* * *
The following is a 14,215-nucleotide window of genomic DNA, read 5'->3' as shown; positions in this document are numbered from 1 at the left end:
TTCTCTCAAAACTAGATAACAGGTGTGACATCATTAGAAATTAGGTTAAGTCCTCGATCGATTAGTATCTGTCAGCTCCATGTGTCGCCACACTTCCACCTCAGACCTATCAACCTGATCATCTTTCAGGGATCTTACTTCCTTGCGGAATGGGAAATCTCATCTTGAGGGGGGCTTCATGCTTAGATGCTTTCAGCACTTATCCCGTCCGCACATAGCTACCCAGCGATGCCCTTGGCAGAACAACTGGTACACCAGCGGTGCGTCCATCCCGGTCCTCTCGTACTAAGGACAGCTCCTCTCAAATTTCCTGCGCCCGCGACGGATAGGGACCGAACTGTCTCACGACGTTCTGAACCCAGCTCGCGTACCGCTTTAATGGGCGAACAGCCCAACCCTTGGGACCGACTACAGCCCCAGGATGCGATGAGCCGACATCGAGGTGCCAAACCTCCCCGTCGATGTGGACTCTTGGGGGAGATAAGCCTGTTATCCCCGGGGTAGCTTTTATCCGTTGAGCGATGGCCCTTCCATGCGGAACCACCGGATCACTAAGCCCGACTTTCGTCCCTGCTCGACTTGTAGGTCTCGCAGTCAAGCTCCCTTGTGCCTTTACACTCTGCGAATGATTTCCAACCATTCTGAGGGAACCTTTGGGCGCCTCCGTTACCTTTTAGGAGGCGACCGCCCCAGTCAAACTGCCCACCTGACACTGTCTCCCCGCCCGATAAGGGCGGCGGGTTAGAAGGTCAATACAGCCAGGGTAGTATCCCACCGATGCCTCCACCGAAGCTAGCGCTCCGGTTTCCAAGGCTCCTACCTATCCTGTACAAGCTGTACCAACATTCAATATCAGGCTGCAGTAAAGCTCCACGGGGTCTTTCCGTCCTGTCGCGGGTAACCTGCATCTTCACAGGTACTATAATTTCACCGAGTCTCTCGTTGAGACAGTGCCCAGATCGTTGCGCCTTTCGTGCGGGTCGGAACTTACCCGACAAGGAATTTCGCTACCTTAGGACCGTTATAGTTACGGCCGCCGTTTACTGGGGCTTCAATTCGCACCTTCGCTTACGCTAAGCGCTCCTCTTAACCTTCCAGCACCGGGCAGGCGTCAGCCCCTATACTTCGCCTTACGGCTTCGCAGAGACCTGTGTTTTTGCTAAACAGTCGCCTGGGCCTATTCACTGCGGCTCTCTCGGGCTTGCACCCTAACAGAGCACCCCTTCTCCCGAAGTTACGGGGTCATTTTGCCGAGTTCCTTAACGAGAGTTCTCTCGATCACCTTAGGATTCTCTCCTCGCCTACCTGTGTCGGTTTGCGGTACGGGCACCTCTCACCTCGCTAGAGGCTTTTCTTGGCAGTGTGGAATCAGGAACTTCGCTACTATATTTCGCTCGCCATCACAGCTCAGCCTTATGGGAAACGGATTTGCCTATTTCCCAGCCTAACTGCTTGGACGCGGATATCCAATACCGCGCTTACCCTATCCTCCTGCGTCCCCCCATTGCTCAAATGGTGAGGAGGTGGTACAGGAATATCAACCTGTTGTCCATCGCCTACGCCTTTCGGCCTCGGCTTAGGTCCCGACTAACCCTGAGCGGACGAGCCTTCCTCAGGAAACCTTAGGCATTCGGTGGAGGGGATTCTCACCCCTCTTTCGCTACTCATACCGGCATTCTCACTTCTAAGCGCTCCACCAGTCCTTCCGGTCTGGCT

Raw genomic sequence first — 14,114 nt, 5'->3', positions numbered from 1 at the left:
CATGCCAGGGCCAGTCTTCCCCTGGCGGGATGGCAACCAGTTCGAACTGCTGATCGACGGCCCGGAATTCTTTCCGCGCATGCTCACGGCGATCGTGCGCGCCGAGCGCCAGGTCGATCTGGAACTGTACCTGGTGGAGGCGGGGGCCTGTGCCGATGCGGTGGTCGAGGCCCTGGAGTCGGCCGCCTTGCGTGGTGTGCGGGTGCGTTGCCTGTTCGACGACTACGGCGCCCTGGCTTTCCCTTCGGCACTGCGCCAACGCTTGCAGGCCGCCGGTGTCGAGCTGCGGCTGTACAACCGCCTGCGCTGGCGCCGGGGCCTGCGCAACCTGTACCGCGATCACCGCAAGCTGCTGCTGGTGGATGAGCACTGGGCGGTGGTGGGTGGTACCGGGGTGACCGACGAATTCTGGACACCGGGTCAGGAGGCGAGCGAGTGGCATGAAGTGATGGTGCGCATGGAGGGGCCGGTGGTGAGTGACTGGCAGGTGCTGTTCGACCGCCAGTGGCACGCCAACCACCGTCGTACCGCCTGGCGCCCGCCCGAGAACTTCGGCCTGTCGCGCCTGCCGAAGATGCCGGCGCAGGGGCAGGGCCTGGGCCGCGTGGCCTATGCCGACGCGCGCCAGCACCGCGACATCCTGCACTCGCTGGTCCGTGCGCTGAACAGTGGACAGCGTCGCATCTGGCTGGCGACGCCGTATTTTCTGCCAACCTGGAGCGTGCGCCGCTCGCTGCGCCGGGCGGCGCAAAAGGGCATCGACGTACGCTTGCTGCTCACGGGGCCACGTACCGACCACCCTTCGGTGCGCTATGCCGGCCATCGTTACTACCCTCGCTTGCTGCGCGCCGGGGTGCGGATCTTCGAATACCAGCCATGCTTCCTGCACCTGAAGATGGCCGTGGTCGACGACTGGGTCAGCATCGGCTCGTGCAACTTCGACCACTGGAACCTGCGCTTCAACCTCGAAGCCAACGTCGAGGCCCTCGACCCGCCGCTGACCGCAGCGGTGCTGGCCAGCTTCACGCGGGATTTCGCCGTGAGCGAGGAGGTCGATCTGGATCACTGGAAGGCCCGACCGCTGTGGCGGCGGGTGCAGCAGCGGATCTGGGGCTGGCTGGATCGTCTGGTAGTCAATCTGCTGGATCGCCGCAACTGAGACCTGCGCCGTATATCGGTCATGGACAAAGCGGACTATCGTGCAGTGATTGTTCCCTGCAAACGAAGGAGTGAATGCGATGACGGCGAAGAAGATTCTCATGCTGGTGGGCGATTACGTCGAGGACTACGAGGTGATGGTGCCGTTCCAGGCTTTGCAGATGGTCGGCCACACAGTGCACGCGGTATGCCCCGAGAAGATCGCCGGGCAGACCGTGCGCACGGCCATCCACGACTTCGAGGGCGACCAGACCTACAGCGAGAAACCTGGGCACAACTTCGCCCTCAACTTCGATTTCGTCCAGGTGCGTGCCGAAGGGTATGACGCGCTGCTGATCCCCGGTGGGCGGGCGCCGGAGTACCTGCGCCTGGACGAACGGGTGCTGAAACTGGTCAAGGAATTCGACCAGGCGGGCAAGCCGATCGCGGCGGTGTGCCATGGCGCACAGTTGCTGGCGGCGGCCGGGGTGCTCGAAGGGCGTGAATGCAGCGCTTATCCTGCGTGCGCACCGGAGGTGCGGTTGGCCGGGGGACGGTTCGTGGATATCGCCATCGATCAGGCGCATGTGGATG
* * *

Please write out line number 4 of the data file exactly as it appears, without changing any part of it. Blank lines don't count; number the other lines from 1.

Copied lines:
CATGCCAGGGCCAGTCTTCCCCTGGCGGGATGGCAACCAGTTCGAACTGCTGATCGACGGCCCGGAATTCTTTCCGCGCATGCTCACGGCGATCGTGCGCGCCGAGCGCCAGGTCGATCTGGAACTGTACCTGGTGGAGGCGGGGGCCTGTGCCGATGCGGTGGTCGAGGCCCTGGAGTCGGCCGCCTTGCGTGGTGTGCGGGTGCGTTGCCTGTTCGACGACTACGGCGCCCTGGCTTTCCCTTCGGCACTGCGCCAACGCTTGCAGGCCGCCGGTGTCGAGCTGCGGCTGTACAACCGCCTGCGCTGGCGCCGGGGCCTGCGCAACCTGTACCGCGATCACCGCAAGCTGCTGCTGGTGGATGAGCACTGGGCGGTGGTGGGTGGTACCGGGGTGACCGACGAATTCTGGACACCGGGTCAGGAGGCGAGCGAGTGGCATGAAGTGATGGTGCGCATGGAGGGGCCGGTGGTGAGTGACTGGCAGGTGCTGTTCGACCGCCAGTGGCACGCCAACCACCGTCGTACCGCCTGGCGCCCGCCCGAGAACTTCGGCCTGTCGCGCCTGCCGAAGATGCCGGCGCAGGGGCAGGGCCTGGGCCGCGTGGCCTATGCCGACGCGCGCCAGCACCGCGACATCCTGCACTCGCTGGTCCGTGCGCTGAACAGTGGACAGCGTCGCATCTGGCTGGCGACGCCGTATTTTCTGCCAACCTGGAGCGTGCGCCGCTCGCTGCGCCGGGCGGCGCAAAAGGGCATCGACGTACGCTTGCTGCTCACGGGGCCACGTACCGACCACCCTTCGGTGCGCTATGCCGGCCATCGTTACTACCCTCGCTTGCTGCGCGCCGGGGTGCGGATCTTCGAATACCAGCCATGCTTCCTGCACCTGAAGATGGCCGTGGTCGACGACTGGGTCAGCATCGGCTCGTGCAACTTCGACCACTGGAACCTGCGCTTCAACCTCGAAGCCAACGTCGAGGCCCTCGACCCGCCGCTGACCGCAGCGGTGCTGGCCAGCTTCACGCGGGATTTCGCCGTGAGCGAGGAGGTCGATCTGGATCACTGGAAGGCCCGACCGCTGTGGCGGCGGGTGCAGCAGCGGATCTGGGGCTGGCTGGATCGTCTGGTAGTCAATCTGCTGGATCGCCGCAACTGAGACCTGCGCCGTATATCGGTCATGGACAAAGCGGACTATCGTGCAGTGATTGTTCCCTGCAAACGAAGGAGTGAATGCGATGACGGCGAAGAAGATTCTCATGCTGGTGGGCGATTACGTCGAGGACTACGAGGTGATGGTGCCGTTCCAGGCTTTGCAGATGGTCGGCCACACAGTGCACGCGGTATGCCCCGAGAAGATCGCCGGGCAGACCGTGCGCACGGCCATCCACGACTTCGAGGGCGACCAGACCTACAGCGAGAAACCTGGGCACAACTTCGCCCTCAACTTCGATTTCGTCCAGGTGCGTGCCGAAGGGTATGACGCGCTGCTGATCCCCGGTGGGCGGGCGCCGGAGTACCTGCGCCTGGACGAACGGGTGCTGAAACTGGTCAAGGAATTCGACCAGGCGGGCAAGCCGATCGCGGCGGTGTGCCATGGCGCACAGTTGCTGGCGGCGGCCGGGGTGCTCGAAGGGCGTGAATGCAGCGCTTATCCTGCGTGCGCACCGGAGGTGCGGTTGGCCGGGGGACGGTTCGTGGATATCGCCATCGATCAGGCGCATGTGGATG